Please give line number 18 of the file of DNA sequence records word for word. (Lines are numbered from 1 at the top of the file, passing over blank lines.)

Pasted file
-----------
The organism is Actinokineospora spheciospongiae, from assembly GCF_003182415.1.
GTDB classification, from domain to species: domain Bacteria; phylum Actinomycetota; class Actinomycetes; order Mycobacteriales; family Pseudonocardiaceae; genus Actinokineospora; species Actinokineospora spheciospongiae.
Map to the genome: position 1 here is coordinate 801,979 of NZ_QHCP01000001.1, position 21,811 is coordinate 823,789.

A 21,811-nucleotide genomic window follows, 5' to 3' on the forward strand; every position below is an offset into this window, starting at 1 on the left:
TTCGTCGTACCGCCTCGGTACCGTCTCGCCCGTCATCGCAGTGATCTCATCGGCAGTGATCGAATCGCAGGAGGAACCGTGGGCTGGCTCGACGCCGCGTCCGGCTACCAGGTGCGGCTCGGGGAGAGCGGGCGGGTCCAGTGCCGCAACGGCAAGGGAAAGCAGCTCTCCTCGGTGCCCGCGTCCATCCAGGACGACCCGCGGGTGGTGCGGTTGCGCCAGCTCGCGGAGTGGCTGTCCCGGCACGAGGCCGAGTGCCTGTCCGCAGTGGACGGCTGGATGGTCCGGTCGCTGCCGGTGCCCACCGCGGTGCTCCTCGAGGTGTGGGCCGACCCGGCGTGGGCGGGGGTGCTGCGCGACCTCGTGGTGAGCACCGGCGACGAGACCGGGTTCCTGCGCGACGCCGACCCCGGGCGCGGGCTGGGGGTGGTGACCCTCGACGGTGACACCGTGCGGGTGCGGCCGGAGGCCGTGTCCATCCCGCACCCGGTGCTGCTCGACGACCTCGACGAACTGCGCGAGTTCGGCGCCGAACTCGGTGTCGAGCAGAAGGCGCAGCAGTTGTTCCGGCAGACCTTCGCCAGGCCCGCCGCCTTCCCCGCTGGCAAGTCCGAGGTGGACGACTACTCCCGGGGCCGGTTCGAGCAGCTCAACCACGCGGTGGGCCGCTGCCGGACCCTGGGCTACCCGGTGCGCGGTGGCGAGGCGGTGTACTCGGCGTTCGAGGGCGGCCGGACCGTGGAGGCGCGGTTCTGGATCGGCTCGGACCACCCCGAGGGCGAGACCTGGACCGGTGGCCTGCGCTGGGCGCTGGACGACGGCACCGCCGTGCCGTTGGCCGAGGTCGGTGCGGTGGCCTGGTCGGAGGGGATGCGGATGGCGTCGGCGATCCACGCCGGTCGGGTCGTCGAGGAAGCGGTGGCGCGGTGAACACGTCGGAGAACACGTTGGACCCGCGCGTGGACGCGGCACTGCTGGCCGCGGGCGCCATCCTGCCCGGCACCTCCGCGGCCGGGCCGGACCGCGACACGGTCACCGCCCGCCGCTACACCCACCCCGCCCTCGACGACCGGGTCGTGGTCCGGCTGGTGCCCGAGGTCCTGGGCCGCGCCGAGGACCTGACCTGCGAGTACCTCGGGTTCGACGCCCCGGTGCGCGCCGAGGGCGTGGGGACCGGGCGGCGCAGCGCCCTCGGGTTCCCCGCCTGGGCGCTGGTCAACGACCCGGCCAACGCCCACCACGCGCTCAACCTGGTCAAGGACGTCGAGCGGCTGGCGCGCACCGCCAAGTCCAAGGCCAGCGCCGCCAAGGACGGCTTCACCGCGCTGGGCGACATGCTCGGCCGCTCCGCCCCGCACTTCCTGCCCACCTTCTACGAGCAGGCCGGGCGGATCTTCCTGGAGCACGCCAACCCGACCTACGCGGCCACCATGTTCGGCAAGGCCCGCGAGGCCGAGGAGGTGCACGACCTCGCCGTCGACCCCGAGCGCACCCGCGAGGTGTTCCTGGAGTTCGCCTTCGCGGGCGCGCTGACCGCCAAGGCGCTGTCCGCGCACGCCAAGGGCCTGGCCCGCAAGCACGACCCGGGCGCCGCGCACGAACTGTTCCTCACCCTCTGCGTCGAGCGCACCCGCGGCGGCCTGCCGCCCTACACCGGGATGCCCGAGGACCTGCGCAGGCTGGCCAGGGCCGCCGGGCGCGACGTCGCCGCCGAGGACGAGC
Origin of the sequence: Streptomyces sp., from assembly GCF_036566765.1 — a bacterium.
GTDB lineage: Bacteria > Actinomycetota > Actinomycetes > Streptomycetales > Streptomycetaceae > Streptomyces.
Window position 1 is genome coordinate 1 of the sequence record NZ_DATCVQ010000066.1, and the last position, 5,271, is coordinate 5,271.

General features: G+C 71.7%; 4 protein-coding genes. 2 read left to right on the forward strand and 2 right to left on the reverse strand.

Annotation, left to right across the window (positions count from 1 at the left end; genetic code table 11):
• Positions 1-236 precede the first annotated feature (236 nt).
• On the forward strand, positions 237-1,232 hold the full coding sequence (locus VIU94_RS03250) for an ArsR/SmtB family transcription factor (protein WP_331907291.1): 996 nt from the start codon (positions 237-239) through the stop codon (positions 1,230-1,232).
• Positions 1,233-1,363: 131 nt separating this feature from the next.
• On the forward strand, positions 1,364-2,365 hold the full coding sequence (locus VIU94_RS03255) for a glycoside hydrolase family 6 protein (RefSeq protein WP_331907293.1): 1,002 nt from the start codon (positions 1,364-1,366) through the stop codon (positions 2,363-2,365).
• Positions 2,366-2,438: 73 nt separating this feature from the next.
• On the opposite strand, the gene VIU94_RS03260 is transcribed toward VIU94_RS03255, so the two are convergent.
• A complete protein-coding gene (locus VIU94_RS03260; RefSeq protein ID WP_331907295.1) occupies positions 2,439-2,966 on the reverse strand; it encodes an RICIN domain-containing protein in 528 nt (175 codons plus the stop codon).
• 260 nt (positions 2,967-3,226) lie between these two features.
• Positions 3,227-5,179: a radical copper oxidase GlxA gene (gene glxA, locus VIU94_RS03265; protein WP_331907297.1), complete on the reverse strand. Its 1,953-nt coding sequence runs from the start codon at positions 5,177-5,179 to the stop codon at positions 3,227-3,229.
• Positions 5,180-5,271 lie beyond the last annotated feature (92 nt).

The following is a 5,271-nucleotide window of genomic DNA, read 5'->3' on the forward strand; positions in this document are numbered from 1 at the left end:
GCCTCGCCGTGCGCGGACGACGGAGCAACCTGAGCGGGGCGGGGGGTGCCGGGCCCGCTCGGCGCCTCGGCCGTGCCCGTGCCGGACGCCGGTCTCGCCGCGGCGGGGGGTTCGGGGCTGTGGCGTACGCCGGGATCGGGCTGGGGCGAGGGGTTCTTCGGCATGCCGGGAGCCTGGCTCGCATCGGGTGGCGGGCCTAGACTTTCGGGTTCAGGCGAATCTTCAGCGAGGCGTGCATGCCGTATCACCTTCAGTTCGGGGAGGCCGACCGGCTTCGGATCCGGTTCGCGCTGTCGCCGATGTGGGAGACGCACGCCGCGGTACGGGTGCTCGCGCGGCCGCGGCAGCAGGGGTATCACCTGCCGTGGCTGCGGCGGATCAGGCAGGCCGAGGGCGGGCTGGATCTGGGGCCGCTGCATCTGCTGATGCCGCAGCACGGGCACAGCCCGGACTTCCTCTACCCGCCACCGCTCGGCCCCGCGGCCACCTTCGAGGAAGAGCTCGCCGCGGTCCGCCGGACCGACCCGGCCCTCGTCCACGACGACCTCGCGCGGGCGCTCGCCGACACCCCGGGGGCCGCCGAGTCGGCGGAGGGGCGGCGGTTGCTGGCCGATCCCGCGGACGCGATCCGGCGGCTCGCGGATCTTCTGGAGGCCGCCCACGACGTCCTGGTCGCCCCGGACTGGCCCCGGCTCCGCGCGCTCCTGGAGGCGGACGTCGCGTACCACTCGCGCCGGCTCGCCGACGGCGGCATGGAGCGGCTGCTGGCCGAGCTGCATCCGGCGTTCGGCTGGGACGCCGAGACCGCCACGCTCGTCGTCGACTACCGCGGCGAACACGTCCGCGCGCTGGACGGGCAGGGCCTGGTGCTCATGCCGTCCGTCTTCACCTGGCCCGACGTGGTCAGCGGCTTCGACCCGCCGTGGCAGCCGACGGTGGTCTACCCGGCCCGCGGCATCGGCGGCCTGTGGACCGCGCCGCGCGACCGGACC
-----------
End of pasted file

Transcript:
• 260 nt (positions 2,967-3,226) lie between these two features.